Wearable carbon nanotube fabric sensors for strain and temperature monitoring

Long Wang, Kenneth J. Loh, Helen S. Koo

Research output: Contribution to journalConference articlepeer-review

Abstract

The safe, efficient, and reliable operations of structural systems often rest upon the performance of the human operator. In numerous historical examples, catastrophic failure was a result of human-related factors. Thus, the objective of this research is to develop wearable fabric sensors for monitoring human performance. In particular, the goal is to monitor human physiological parameters, namely respiratory rate and body temperature, as a means for assessing human operator performance (e.g., correlating them to fatigue or pre-existing medical conditions). This study presents preliminary results as to how these sensors can be fabricated, and their performance is characterized in the lab. First, multi-walled carbon nanotube (MWNT)-latex thin films with different MWNT concentrations were fabricated. The flexible films and stretchable fabric were combined to form a sandwich structure so that they could be worn directly. Second, its sensing properties were characterized by subjecting the fabric sensor to applied load patterns and temperature changes while its electrical response was measured. The results showed that the wearable fabric sensors' electrical response exhibited sensitivity to strain and temperature. Its flexibility and conformable nature make them ideally suited as wearable sensors.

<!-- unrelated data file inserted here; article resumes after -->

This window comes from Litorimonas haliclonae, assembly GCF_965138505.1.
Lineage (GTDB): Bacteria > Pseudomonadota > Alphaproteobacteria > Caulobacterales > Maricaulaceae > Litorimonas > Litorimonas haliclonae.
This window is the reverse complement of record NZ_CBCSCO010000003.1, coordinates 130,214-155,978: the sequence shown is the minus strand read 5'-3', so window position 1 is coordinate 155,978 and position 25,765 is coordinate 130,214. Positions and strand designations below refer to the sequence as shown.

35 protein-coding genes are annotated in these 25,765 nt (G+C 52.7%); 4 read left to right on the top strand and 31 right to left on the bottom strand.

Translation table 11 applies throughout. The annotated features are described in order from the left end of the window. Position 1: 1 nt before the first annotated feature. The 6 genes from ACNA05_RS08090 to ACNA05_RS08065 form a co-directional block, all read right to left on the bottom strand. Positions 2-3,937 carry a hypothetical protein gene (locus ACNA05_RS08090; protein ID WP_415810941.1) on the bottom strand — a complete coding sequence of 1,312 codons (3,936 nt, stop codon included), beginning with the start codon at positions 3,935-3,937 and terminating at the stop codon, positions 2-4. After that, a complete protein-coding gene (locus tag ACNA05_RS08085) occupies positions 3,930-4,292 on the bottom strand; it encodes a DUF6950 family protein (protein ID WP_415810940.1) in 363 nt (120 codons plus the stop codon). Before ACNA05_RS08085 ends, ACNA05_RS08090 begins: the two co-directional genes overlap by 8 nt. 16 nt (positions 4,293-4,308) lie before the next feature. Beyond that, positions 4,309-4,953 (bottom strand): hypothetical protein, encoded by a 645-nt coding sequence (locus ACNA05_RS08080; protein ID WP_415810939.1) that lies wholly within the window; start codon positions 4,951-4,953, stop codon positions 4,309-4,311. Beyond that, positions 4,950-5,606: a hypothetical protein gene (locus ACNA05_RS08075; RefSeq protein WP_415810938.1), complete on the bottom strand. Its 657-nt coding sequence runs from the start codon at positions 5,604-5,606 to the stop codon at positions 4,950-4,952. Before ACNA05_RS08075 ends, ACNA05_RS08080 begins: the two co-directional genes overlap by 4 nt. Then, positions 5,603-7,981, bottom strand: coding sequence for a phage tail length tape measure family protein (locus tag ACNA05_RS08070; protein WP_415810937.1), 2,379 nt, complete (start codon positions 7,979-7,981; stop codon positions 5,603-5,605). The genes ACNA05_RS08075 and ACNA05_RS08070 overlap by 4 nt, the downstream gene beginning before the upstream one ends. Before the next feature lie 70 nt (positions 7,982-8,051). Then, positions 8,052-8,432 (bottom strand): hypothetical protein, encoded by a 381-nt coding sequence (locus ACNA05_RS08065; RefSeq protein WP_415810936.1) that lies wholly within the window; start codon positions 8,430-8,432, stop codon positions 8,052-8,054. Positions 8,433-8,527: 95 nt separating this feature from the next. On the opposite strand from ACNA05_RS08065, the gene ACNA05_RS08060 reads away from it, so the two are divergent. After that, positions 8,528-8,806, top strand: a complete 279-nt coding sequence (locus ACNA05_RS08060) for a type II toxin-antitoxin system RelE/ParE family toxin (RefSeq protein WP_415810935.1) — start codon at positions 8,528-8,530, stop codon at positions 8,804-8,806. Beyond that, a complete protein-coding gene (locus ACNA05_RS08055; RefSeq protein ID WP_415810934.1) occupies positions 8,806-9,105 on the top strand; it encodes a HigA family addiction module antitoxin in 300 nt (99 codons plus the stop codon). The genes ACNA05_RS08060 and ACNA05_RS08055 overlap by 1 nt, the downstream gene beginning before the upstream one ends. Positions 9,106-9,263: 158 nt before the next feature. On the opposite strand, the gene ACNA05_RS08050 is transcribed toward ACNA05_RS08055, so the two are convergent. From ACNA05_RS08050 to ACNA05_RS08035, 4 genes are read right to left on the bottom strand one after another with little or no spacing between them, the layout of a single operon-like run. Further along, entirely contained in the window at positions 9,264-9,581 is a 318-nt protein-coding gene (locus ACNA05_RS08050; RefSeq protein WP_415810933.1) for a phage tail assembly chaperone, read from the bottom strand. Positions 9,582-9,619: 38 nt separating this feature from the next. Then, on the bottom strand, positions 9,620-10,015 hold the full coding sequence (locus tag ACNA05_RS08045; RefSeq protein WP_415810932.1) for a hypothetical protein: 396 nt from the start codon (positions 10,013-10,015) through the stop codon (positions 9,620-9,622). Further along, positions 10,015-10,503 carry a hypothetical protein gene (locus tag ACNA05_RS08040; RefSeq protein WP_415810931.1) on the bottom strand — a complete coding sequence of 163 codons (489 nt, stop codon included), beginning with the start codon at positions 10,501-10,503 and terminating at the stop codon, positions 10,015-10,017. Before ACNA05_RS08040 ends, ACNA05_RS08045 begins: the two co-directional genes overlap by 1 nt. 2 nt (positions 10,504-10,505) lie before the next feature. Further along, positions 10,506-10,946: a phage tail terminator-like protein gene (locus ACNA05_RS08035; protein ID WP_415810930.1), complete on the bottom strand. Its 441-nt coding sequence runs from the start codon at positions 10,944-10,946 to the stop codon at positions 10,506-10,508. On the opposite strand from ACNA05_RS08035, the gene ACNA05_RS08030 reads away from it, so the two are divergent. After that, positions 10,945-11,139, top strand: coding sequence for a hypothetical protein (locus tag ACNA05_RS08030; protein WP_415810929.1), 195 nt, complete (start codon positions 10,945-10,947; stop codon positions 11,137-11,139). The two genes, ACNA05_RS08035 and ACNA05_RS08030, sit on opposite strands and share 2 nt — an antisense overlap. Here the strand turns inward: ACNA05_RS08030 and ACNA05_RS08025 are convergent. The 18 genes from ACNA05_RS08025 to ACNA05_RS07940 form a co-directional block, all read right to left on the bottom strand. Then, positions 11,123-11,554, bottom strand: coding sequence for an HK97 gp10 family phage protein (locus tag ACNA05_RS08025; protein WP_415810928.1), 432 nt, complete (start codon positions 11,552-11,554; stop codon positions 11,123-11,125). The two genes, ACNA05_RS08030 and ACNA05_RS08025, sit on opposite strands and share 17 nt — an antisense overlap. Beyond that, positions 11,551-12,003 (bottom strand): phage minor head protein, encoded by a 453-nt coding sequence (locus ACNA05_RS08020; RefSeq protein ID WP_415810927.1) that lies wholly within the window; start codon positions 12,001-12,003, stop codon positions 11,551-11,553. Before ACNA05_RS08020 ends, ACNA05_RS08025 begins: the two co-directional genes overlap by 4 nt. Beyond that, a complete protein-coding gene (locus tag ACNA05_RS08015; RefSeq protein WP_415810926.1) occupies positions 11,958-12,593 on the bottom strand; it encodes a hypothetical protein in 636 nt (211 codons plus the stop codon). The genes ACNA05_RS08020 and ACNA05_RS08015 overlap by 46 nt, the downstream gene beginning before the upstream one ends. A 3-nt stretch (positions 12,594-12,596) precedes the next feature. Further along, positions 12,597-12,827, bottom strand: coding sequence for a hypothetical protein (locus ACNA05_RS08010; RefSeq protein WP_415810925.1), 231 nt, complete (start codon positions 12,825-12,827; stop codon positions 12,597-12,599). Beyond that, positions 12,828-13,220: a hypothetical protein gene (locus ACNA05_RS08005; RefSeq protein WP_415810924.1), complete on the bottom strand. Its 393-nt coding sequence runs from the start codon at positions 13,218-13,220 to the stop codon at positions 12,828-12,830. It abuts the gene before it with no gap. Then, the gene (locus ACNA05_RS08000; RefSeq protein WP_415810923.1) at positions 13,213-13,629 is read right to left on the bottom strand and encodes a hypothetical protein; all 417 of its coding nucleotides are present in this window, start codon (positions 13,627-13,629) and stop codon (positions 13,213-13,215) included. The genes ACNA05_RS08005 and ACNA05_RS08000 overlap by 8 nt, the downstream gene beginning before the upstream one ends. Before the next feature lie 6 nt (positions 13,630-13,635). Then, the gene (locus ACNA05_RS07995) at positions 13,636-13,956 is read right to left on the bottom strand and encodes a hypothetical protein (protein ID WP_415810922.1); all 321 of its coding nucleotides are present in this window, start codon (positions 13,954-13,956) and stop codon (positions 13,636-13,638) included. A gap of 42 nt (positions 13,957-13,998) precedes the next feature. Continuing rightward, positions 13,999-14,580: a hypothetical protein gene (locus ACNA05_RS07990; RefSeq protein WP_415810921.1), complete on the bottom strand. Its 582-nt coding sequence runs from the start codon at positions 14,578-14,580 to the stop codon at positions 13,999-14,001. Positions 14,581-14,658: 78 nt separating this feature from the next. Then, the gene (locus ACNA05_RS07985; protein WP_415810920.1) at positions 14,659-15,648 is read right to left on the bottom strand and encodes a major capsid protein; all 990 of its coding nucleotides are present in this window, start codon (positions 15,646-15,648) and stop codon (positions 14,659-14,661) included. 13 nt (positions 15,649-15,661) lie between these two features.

Bibliographical note

Funding Information:
The authors thank the National Science Foundation (NSF) Faculty Early Career Development Program (CAREER) for the support of this research (under grant no. CMMI-1253564).

Publisher Copyright:
© International Conference on Advances in Experimental Structural Engineering. All rights reserved.

All Science Journal Classification (ASJC) codes

  • Civil and Structural Engineering
  • Building and Construction

Fingerprint

Dive into the research topics of 'Wearable carbon nanotube fabric sensors for strain and temperature monitoring'. Together they form a unique fingerprint.

Cite this